The pre-publication version of the final rule to be promulgated by EPA and the U.S. Army Corps of Engineers (ACOE) to repeal the 2015 redefinition of the Clean Water Act’s term “Waters of the United States” which is the linchpin of these agencies’ regulatory power under the CWA, was made available on September 12, 2019. The rule should be published in the Federal Register in the next few weeks, and it will be effective 60 days thereafter. Many challenges are expected to be filed in the federal courts. The 2015 rule was very controversial, and petitions challenging the rule were filed in many federal district courts, several courts of appeal, and finally in the Supreme Court (see NAM v. Department of Defense), which held that all initial challenges must be filed in the federal district courts. The upshot of these challenges is that, at this time, the 2015 rule has been enjoined in more than half the states while the other states are bound by the 2015 rule, a situation which is frustrating for everyone. In addition to repealing the 2015 rule, the agencies also restored the pre-2015 definition had had been in place since 1986. As a result, the pre-2015 definition of waters of the U.S. will again govern the application of the following rules: (a) the ACOE’s definition of “waters of the U.S.” at 33 CFR Section 328.3; (b) EPA’s general Oil Discharge rule at 40 CFR Section 110; (c) the SPCC rules at 40 CFR Part 112; (d) EPA’s designation of hazardous substances at 40 CFR Part 116; (e) EPA’s hazardous substance reportable quantity rule at 40 CFR Part 117; (f) the NPDES permitting rules at 40 CFR Part 122; (g) the guidelines for dredged or fill disposal sites at 40 CFR Part 230; (g) Exempt activities not requiring a CWA 404 permit (guidelines for 404 disposal sites at 40 CFR Part 232); (h) the National Contingency Plan rules at 40 CFR Part 300; (i) the designation of reportable quantities of hazardous substances at 40 CFR Part 302; and (j) EPA’s Effluent Guidelines standards at 40 CFR Part 401. Read the court decision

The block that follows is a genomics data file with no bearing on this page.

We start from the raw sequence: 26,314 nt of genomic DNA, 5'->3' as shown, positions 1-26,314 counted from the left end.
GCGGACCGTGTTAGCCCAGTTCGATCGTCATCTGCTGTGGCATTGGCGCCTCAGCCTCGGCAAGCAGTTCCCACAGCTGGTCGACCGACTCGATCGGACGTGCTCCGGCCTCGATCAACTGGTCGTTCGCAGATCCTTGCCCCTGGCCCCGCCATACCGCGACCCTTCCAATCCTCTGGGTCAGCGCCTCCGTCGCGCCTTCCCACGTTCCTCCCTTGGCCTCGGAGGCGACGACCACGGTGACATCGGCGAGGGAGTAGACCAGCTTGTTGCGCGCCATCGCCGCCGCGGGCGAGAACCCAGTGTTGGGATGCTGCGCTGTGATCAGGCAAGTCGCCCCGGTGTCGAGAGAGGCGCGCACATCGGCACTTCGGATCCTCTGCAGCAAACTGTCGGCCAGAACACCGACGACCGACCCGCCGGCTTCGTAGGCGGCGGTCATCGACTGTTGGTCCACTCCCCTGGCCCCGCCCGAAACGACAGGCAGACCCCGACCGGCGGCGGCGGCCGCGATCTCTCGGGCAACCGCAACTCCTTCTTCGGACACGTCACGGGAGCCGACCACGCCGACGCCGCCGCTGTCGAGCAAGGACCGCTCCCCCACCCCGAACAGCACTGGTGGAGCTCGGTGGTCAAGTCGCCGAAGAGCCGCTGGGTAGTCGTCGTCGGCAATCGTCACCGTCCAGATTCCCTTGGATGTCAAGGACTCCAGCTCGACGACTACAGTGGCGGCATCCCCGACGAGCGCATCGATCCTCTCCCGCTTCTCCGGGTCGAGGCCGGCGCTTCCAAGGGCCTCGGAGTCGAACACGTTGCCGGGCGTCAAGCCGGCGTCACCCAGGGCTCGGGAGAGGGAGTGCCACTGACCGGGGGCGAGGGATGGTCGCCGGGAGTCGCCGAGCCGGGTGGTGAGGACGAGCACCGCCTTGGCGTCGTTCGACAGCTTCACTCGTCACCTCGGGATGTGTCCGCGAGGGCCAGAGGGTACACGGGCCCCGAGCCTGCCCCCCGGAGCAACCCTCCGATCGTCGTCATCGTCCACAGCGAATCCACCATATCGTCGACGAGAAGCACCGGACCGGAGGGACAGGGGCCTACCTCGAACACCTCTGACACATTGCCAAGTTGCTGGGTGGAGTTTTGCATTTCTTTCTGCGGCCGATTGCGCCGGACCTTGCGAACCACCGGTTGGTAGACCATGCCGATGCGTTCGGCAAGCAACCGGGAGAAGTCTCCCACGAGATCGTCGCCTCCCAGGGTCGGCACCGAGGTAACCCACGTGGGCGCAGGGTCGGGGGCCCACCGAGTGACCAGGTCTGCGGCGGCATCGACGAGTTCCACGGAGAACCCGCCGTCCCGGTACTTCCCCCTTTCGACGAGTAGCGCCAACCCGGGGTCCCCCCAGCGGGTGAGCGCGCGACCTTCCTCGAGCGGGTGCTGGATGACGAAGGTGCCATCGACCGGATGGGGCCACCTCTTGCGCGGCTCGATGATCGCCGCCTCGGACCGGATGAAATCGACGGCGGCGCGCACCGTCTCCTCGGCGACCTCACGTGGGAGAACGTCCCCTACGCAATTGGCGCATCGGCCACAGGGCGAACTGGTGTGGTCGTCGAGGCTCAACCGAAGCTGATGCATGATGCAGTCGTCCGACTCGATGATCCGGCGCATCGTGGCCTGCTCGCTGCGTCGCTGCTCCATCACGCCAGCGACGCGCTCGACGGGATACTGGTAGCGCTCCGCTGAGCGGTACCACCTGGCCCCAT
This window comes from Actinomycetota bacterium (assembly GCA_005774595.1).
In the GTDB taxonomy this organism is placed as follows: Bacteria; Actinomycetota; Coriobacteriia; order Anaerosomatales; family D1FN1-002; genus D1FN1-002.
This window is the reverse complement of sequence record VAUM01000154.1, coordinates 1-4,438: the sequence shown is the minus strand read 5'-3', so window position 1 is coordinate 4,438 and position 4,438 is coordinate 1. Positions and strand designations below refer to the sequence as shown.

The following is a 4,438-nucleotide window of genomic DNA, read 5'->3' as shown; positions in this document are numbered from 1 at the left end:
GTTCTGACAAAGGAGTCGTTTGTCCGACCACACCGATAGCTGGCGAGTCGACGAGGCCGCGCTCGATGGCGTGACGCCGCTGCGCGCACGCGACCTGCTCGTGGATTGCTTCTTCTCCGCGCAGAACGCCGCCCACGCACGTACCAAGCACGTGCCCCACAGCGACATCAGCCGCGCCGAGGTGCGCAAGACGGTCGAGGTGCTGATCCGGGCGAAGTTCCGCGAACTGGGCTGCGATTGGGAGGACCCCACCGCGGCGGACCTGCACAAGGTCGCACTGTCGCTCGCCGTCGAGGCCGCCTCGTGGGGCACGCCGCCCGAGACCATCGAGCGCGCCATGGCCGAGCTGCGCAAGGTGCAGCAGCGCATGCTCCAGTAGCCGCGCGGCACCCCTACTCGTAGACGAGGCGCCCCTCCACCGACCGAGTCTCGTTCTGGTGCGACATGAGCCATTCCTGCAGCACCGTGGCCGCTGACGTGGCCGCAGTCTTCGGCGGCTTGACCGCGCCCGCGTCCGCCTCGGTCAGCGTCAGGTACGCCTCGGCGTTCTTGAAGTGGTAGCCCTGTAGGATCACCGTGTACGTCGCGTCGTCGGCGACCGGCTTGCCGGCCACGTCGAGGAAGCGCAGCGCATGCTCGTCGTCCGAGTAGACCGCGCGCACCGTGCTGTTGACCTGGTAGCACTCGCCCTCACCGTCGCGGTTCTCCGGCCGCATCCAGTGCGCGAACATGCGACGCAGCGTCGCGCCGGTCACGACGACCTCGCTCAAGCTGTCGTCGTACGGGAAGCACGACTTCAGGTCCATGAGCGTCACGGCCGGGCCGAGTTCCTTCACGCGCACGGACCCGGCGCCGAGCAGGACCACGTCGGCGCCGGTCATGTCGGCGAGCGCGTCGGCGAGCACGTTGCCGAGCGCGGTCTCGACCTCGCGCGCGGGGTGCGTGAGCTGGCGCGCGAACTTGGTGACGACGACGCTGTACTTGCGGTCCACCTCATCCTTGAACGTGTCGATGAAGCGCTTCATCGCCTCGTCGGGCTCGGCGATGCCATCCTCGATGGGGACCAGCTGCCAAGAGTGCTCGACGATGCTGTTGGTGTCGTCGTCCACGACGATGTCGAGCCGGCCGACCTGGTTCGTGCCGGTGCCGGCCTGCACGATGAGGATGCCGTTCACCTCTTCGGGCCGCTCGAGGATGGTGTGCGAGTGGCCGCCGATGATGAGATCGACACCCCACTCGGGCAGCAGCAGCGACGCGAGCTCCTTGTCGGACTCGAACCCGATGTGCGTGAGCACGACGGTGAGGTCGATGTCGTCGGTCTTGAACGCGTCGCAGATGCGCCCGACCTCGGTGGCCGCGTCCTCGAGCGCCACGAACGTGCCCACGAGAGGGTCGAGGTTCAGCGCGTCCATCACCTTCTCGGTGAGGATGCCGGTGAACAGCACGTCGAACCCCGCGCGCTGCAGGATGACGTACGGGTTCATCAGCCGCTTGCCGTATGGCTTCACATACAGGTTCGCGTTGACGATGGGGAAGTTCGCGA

Read the full story...
    Reprinted courtesy of Anthony B. Cavender, Pillsbury
    Mr. Cavender may be contacted at anthony.cavender@pillsburylaw.com

    Erector Tops Out 850-Foot-Tall Rainier Square Tower in Only 10 Months

    September 23, 2019 —
    As predicted, the Erection Co. topped out Seattle’s 850-ft-tall Rainier Square Tower, with its radical composite steel frame dubbed “speed core,” in only 10 months. Steel erection began last October in the lowest basement. Reprinted courtesy of Nadine M. Post, Engineering News-Record Ms. Post may be contacted at postn@enr.com Read the court decision
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    Reprinted courtesy of

    Sweet News for Yum Yum Donuts: Lost Goodwill is Not an All or Nothing Proposition

    October 07, 2019 —
    Last month a California Court of Appeals clarified that a property owner facing eminent domain is only required to prove partial loss of goodwill, not total loss of goodwill, to be entitled to a trial on the amount of goodwill lost. Yum Yum Donuts operated a shop in Los Angeles that was subject to eminent domain by the Los Angeles Metropolitan Transportation Authority (MTA) to make way for light railway track. At trial, Yum Yum sought loss of goodwill as part of its condemnation damages under Code of Civil Procedure section 1263.510. At trial the MTA’s expert testified that Yum Yum could have reduced its goodwill loss if it relocated to one of three alternative locations rather than simply closing the shop. But the expert conceded that even if Yum Yum had relocated, it would have lost some goodwill. Yum Yum refused to relocate, arguing that its relocation costs would render the move unprofitable. The trial court found that Yum Yum’s failure to mitigate its damages barred Yum Yum from having a jury trial to recover any goodwill damages. Read the court decision
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    Reprinted courtesy of Josh Cohen, Wendel, Rosen, Black & Dean LLP
    Mr. Cohen may be contacted at jcohen@wendel.com

    Montana Federal Court Holds that an Interior Department’s Federal Advisory Committee Was Improperly Reestablished